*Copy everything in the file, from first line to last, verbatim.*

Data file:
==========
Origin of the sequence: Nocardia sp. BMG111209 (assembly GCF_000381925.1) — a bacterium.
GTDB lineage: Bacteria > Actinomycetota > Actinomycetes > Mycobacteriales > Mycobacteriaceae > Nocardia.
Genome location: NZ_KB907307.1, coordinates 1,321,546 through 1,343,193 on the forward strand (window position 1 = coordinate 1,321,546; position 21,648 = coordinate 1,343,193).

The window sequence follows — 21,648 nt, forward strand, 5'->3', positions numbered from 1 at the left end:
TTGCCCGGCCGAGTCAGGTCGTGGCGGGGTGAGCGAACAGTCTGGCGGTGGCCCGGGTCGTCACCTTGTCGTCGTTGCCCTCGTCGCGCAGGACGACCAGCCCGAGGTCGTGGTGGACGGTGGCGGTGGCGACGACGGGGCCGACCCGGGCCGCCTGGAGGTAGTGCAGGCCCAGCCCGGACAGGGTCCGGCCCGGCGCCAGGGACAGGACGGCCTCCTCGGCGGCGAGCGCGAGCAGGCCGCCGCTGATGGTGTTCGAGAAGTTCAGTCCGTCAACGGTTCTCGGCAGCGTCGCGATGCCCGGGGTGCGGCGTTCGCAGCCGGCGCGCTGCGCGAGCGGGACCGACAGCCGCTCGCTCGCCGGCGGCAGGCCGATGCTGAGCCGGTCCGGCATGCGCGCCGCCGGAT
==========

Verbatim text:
Origin of the sequence: Nocardia sp. BMG111209 (assembly GCF_000381925.1) — a bacterium.
GTDB lineage: Bacteria > Actinomycetota > Actinomycetes > Mycobacteriales > Mycobacteriaceae > Nocardia.
Genome location: NZ_KB907307.1, coordinates 1,321,546 through 1,343,193 on the forward strand (window position 1 = coordinate 1,321,546; position 21,648 = coordinate 1,343,193).

The window sequence follows — 21,648 nt, forward strand, 5'->3', positions numbered from 1 at the left end:
TTGCCCGGCCGAGTCAGGTCGTGGCGGGGTGAGCGAACAGTCTGGCGGTGGCCCGGGTCGTCACCTTGTCGTCGTTGCCCTCGTCGCGCAGGACGACCAGCCCGAGGTCGTGGTGGACGGTGGCGGTGGCGACGACGGGGCCGACCCGGGCCGCCTGGAGGTAGTGCAGGCCCAGCCCGGACAGGGTCCGGCCCGGCGCCAGGGACAGGACGGCCTCCTCGGCGGCGAGCGCGAGCAGGCCGCCGCTGATGGTGTTCGAGAAGTTCAGTCCGTCAACGGTTCTCGGCAGCGTCGCGATGCCCGGGGTGCGGCGTTCGCAGCCGGCGCGCTGCGCGAGCGGGACCGACAGCCGCTCGCTCGCCGGCGGCAGGCCGATGCTGAGCCGGTCCGGCATGCGCGCCGCCGGAT